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Working Professionally with Children and Youth in Care
CYC-Online Issue 54 JULY 2003 / BACK
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postcard from leon fulcher

Postcard from Eire

Greetings from the Emerald Isle where good fortune offered a stimulating week in June with residential child and youth care managers from around Ireland, sponsored by the Resident Managers' Association there. The RMA is a key professional body in Ireland promoting quality residential services for children and young people in a country experiencing rapid transformation and change throughout the social care sector. Front-line supervisors and managers were given opportunities to look again at everyday life events in their residential centres and to explore issues with young people as well as with staff that promote more responsive practices.

St Bernard's Group Homes Complex at Fethard

Our week began in Dublin before travelling on to Limerick in County Munster, home of that historic win against the New Zealand All Blacks, an event that still lingers in the memories of Irish and New Zealand rugby fans after more than twenty years. In each location, small groups of residence mangers gathered to explore how the duty of care mandate that places children in a residential centre transfers authority from parents and the state to direct care workers, for particular reasons and for specified periods of time. Animated discussion focused around the ways in which staffing rosters are shaped and considering how easy it is for the roster to be shaped by staff needs rather than the needs of kids. Have you ever noticed how children and young people in care frequently know details of the roster even better than the residential care staff whose work lives it shapes! How often does one hear kids asking, Whos on tonight?" in the hours before shift change? And how often is the answer greeted by enthusiastic anticipation or grumbles? Children in care make very discerning judgements about their carers but it remains a mystery that so little research has been carried out into the impact of staff rostering practices on the quality of residential services. If anyone is looking for an interesting research topic, check out this one!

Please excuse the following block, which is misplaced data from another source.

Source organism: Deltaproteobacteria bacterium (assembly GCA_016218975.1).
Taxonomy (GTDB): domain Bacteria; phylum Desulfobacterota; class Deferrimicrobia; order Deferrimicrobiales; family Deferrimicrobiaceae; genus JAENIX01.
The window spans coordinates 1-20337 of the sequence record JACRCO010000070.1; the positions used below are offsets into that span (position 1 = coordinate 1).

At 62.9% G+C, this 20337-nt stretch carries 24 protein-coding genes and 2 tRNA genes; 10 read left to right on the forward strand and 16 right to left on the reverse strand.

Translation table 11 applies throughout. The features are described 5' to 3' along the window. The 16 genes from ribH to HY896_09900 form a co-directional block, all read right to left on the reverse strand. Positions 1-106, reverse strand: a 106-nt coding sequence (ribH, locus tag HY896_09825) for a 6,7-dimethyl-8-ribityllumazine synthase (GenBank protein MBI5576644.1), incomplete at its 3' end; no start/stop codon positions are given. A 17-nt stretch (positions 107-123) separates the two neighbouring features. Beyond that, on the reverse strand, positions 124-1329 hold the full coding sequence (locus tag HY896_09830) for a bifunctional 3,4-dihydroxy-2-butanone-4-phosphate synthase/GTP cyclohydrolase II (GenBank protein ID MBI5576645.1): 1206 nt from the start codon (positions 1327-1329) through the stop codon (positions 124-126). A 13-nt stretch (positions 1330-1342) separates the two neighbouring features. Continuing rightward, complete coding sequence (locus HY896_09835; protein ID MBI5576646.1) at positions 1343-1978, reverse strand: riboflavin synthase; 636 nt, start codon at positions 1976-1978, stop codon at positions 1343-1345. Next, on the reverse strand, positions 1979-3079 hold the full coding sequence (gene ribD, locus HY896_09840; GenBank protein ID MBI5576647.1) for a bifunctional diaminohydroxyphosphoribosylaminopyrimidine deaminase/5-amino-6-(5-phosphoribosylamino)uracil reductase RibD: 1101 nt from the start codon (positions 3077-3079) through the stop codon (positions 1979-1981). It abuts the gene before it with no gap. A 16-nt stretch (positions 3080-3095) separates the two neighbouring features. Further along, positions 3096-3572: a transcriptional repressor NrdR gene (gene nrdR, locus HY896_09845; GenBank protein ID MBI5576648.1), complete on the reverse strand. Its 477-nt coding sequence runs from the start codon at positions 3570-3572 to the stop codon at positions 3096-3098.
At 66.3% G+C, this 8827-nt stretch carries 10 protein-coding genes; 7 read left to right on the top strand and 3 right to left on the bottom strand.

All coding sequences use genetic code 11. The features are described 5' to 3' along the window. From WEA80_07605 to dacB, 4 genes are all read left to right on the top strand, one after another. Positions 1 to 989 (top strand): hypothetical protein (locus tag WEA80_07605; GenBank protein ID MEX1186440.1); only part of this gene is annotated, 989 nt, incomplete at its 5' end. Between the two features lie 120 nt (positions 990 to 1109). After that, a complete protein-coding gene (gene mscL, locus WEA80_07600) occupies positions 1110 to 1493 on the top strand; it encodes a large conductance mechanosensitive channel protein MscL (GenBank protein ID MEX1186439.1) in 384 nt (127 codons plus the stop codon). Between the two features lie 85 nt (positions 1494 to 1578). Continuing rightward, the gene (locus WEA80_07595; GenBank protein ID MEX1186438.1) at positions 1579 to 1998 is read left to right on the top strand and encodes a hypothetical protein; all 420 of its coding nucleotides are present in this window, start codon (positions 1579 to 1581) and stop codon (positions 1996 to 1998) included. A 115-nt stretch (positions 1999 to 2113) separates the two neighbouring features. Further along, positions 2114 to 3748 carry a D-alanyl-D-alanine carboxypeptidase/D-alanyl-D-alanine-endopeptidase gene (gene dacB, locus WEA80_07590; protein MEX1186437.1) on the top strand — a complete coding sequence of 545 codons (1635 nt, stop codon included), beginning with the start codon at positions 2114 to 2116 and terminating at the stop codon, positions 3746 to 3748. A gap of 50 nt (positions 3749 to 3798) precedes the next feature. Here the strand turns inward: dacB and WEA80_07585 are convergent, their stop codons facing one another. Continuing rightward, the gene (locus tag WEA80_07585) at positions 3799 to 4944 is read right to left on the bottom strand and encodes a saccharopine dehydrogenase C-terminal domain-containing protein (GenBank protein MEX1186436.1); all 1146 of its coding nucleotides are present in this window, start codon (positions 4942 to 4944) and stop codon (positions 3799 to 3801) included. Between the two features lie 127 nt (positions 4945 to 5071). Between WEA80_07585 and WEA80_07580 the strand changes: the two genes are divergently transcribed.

Andy, Eilish and Damien at St Bernard's Group Homes, Fethard

After Limerick, I found myself humming Its a Long Way to Tipperary" as we travelled on to Fethard where residence managers from Cork, Waterford and the south of Ireland were hosted by St Bernard's Group Homes. Then it was a train ride back to Dublin for a fourth day with residence managers working in the capital region. Considerable interest was shown at each location towards the new recruitment and selection methods used during the past year by Kibble Education and Care Centre in Scotland. Having experienced difficulties with recruiting suitably qualified and experienced male staff to work with young men in care, Kibble tested a new recruitment strategy that received more than 400 applications for 12 youth worker posts. 80 short-listed applicants were invited in groups of 20 to the Kibble E-Learning Centre for a half-day where they engaged with characters from the Images of Practice CD-ROM. Observation and active listening skills required every day in child and youth care work were tested and discussed as part of the formal interview process. Even with psychometric testing, its easy to assume that prospective workers are good listeners and observers of behaviour or environmental circumstances, and that core skills such as these are tested through traditional interviewing practices. There is a lot to be learned from looking again at daily routines of caring and skills used every day, regardless of where we live and work!

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